There is no age limit for when a child can have influence over their care. The child’s ability to participate is related to the child’s maturity.
The older the child, the more important it is for them to be involved in their care. In order to be active in the care and to make decisions, it is important that you as an adult and the child understand the information you receive from the healthcare staff.
You have the opportunity to interpret other languages if one of you does not speak Swedish. You also have the option of interpreting assistance if, for example, one of you has a hearing impairment.
What can stomach pain be?
Stomach pain can have many different causes. In some conditions, the pain may come suddenly. Sometimes it can be muddy and long lasting. The pain can also come and go at intervals.
Sometimes, stomach pain can be a symptom of the child feeling stress or worry.
Here is a list in alphabetical order of more or less common causes of stomach pain in children.
Appendicitis usually starts with the child having less appetite than usual and sometimes feeling unwell. The baby often aches with soreness around the navel, and sometimes the soreness can move to the right lower part of the abdomen where the appendix is located. The child often gets a little higher body temperature, up to 38-38.5 degrees.
Similar disorders occur in the so-called glandular or glandular abdomen.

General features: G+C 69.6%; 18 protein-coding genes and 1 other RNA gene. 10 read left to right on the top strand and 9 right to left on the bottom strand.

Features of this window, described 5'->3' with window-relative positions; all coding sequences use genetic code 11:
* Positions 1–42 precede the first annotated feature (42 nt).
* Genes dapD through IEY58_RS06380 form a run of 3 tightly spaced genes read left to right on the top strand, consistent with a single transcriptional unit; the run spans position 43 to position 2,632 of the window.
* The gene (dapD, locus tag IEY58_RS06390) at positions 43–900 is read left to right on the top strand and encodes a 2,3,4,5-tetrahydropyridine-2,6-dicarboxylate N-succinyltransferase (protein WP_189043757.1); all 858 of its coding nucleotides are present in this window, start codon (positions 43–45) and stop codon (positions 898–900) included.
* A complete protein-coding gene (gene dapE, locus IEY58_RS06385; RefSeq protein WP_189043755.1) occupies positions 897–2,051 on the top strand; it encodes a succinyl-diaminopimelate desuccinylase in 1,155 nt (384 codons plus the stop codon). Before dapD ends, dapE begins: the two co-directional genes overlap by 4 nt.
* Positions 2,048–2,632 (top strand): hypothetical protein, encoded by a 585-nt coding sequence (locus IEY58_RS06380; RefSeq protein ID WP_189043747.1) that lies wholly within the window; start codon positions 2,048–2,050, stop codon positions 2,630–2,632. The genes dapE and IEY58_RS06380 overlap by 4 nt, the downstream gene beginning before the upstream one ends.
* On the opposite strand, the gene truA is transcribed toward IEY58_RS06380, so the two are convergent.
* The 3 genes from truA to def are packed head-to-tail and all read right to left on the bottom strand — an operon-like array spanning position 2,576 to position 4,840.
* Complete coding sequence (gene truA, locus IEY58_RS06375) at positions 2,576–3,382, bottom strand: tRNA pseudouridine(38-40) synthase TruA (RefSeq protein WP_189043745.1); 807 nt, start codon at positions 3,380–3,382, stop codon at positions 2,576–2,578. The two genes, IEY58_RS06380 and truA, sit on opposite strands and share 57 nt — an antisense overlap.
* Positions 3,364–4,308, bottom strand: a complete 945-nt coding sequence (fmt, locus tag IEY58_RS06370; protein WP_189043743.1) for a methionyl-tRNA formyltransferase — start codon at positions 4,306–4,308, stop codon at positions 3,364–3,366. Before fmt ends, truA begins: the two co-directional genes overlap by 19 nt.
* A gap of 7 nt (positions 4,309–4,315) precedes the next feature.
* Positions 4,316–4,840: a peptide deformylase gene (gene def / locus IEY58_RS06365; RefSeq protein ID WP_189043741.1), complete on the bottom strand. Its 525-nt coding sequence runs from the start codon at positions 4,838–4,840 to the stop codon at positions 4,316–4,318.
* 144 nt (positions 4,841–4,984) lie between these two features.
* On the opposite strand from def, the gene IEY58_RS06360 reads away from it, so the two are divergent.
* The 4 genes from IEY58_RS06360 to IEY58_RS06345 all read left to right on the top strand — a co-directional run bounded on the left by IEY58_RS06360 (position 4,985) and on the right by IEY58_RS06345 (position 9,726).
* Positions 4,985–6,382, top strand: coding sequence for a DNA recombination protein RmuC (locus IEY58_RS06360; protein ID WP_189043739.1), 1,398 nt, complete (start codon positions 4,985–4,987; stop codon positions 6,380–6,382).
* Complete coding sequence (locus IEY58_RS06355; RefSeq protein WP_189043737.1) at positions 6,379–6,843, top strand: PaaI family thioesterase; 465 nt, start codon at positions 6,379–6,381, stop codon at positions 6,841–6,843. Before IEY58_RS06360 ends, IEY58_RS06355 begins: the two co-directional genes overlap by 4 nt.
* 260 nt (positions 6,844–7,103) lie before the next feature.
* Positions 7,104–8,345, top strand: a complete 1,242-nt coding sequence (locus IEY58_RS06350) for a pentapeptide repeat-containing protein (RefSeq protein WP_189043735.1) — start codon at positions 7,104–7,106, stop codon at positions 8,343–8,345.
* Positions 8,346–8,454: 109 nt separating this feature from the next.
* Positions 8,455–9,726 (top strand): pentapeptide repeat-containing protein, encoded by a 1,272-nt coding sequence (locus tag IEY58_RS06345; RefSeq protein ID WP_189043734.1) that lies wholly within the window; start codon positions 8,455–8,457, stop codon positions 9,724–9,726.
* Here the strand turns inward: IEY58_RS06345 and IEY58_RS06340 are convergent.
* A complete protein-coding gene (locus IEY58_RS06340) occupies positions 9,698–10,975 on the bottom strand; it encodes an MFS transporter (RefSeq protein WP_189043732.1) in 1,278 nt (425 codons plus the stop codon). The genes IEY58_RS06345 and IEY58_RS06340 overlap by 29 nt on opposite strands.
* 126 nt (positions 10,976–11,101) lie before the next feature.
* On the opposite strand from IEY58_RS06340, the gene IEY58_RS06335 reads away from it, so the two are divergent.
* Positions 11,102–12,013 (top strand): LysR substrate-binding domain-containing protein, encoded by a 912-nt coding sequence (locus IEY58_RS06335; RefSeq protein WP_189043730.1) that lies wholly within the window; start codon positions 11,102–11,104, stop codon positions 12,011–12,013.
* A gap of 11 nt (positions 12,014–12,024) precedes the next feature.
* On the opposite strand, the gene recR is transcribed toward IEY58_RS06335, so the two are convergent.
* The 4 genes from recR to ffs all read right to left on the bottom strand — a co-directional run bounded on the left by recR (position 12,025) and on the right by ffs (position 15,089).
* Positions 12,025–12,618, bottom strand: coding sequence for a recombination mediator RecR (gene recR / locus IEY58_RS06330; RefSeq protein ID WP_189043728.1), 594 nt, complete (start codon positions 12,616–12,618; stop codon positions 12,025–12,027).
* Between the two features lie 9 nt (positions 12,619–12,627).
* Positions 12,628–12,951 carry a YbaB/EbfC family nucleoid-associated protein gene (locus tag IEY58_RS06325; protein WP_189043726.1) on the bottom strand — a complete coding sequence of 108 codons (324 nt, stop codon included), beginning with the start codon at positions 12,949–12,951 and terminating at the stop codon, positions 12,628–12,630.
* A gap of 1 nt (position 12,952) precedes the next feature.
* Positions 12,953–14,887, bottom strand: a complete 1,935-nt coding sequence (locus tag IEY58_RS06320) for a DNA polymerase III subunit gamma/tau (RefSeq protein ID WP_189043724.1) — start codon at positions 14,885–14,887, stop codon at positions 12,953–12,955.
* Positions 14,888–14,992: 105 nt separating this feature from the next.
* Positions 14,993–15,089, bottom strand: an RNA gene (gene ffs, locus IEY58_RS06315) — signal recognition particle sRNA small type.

Functional gastrointestinal disorders
The most common cause of prolonged and recurrent stomach pain is called functional gastrointestinal disorders. Another term for some of these disorders is irritable bowel disease, IBS.
The problems can vary, but usually they last for longer than two months and come at least once a week. Other symptoms may include acid reflux, vomiting, constipation or diarrhea. Sometimes, the trouble can increase during periods of stress.
In preschool children, it is not uncommon for a cold to cause stomach pain. This is probably due to the fact that the infection settles in parts of the intestinal mucosa and causes the intestines to move worse than usual and that more gases are formed.
Food allergy – food allergy
A child who is allergic to any substance contained in foods can react in many different ways. The usual thing is that the child gets a rash or eczema. Sometimes itching, irritation of the mouth, swelling of the lips and throat. Also stomach pain, vomiting, diarrhea or constipation can be symptoms of food allergy.